My first reading of LoF left me completely bewildered - it was unlike any logic I had ever read. There seemed to be something of value, if only I could grasp it. I was frustrated for years by my inability to understand, but kept returning. I only began making progress when I abandoned Brown's peculiar notation and translated his text into a more conventional notation. This enabled me to see the errors in his development, and to attempt to correct them, resulting in a complex logic which I detail in my manuscript Systema Logica [a .pdf summary of the Systema is available at the Yahoo Laws of Form Group files area, here]. Brown's simple exposition was the starting point – I only found it necessary to standardize the notation, reorganize and formalize it, and add the appropriate definition of the formal imaginary logical constant, V. Part of Brown's insight was that imaginary values are most easily introduced in a formalism with two primitive operations, only one of which, complementation, is needed to completely define the fundamental property of the imaginary constant. The resulting formal system is a multi-value, extensional, boolean equivalence algebra and an associated arithmetic, requiring two primitive logical operations, complementation, indicated by a postfix tilde "~", and concatenation of distinction symbols, representing disjunction, and two primitive relations, logical equality (not material equivalence) and derivability (instead of implication). Those familiar with Laws of Form may be disappointed, for this complex logic bears scant resemblance to Brown's extravagant and eccentric work – it is instead a retreat from his mystical visions and psychological speculations to more conventional and concrete realms. Lest I seem unduly critical of Brown, I wish to here acknowledge my debt and thanks for clarifying many concepts, including the clear distinction between axioms, postulates and initials, substitution and replacement, theorems and consequences, proof and demonstration, but most of all for pointing out a direction and providing a map which, however flawed, could be followed.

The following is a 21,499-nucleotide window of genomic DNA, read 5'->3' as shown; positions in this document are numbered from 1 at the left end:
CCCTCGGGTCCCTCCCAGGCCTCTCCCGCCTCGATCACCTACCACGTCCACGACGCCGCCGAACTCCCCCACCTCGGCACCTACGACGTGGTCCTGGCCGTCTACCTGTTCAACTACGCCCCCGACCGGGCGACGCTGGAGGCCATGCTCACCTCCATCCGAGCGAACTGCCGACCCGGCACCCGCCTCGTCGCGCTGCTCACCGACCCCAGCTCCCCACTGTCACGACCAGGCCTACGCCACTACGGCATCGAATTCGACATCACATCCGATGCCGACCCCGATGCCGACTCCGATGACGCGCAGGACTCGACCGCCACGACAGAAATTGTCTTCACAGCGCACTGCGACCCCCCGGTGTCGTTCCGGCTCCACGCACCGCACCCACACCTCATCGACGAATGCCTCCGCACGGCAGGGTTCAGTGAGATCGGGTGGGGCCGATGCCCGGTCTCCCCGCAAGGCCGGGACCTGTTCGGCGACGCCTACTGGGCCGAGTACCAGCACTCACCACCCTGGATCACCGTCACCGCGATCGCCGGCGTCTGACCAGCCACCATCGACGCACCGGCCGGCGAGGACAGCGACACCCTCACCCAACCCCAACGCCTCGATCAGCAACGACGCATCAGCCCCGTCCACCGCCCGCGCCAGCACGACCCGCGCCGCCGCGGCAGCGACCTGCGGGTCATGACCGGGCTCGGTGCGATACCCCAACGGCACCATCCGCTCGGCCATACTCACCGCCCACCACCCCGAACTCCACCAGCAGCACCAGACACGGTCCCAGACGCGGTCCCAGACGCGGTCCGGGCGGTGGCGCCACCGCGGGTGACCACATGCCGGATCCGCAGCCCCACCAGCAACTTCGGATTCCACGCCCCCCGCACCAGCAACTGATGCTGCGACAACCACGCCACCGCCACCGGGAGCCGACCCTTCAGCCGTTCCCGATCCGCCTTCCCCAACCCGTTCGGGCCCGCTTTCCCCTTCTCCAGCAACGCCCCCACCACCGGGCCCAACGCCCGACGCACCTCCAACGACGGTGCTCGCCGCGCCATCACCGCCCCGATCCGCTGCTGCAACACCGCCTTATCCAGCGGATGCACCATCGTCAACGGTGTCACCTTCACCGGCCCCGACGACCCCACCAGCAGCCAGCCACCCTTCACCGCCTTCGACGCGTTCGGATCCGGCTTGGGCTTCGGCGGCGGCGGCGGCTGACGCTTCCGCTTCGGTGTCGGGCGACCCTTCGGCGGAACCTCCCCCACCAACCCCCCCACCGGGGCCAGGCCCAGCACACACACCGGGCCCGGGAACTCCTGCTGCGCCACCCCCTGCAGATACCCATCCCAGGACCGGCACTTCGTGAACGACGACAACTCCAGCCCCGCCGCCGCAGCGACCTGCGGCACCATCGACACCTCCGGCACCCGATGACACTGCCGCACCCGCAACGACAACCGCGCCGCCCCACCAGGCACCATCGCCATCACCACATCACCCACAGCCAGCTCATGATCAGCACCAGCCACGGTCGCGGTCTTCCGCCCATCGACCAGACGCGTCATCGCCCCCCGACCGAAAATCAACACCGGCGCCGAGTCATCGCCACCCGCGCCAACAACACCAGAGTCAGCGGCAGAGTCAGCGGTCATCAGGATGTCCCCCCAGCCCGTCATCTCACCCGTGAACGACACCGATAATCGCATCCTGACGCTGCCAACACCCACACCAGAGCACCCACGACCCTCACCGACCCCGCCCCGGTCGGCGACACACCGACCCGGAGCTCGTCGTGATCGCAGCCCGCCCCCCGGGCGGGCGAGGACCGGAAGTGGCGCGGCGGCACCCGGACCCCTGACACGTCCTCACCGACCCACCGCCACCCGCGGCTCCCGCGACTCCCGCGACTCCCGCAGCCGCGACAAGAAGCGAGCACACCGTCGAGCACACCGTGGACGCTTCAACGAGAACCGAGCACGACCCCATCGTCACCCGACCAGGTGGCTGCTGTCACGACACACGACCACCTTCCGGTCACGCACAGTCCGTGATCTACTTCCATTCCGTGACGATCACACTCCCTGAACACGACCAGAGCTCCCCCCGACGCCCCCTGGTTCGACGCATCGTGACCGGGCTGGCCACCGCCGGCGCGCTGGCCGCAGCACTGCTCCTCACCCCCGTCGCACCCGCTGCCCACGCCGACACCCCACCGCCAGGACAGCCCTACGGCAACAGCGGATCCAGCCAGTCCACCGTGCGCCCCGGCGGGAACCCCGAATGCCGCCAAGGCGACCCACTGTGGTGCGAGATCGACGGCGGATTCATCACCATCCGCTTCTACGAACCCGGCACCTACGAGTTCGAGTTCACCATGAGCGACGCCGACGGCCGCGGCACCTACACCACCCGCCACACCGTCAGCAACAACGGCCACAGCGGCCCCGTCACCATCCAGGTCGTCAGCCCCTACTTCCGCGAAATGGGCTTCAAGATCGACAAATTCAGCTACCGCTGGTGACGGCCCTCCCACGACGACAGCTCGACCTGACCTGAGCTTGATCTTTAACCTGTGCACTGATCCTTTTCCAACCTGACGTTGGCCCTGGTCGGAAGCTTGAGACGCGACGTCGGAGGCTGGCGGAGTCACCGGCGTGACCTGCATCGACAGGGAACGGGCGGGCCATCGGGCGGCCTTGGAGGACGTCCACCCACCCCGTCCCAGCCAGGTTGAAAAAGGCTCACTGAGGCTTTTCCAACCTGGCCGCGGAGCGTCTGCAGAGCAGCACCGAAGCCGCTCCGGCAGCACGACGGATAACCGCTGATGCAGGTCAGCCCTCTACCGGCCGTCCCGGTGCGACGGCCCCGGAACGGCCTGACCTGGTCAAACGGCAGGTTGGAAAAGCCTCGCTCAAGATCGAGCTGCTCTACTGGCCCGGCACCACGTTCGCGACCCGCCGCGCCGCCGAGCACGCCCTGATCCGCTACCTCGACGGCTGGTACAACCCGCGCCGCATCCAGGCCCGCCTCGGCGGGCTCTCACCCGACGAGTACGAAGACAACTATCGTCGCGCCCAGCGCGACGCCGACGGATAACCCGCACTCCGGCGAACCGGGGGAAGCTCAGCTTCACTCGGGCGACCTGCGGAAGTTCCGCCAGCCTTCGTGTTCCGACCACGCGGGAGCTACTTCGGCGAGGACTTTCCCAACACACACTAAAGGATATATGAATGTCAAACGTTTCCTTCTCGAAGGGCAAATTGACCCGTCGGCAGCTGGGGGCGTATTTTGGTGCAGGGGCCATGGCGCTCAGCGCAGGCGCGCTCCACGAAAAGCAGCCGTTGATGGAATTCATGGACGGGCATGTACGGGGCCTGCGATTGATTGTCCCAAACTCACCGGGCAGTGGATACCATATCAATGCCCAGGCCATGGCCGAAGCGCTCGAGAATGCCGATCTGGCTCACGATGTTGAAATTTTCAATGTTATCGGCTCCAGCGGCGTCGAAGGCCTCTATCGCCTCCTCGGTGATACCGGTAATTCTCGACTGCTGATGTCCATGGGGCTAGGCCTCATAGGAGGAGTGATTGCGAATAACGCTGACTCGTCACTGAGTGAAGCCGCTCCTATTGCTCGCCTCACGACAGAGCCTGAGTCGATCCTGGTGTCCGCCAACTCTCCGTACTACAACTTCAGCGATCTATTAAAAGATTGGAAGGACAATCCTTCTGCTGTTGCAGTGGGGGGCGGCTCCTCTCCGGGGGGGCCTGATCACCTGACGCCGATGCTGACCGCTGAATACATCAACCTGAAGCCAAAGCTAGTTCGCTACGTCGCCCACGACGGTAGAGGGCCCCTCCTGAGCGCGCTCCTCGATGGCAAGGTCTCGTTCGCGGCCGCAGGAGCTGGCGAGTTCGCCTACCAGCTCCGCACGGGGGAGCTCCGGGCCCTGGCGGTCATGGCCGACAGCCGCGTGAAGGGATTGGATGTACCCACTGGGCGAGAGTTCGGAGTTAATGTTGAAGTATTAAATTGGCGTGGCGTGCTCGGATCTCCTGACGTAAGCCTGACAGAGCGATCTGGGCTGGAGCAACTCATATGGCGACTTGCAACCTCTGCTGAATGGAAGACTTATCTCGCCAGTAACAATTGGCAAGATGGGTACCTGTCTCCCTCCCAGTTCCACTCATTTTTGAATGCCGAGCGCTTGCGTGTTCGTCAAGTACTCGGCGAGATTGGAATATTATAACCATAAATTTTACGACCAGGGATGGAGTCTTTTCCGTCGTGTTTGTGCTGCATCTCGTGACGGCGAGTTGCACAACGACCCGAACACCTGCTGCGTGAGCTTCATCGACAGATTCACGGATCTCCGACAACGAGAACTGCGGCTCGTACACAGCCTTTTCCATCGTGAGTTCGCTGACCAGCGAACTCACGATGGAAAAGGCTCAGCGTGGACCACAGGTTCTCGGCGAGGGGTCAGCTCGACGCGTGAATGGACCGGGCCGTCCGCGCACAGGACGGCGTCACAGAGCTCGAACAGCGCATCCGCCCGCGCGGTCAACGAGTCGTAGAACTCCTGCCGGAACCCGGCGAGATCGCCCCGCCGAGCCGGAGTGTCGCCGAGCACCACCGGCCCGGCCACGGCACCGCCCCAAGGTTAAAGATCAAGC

I already used some of these results in my solution of Dodgson's eight hitherto unsolved sorites [see here]. In articles that follow, I will use these methods to resolve the Liar Paradox, provide a different interpretation of Gödel's Theorems, and discuss their implications in the re-entrant forms Brown introduced in LoF.
What is most curious to me is that the two books most influential on my views are two which I do not encourage anyone else to read.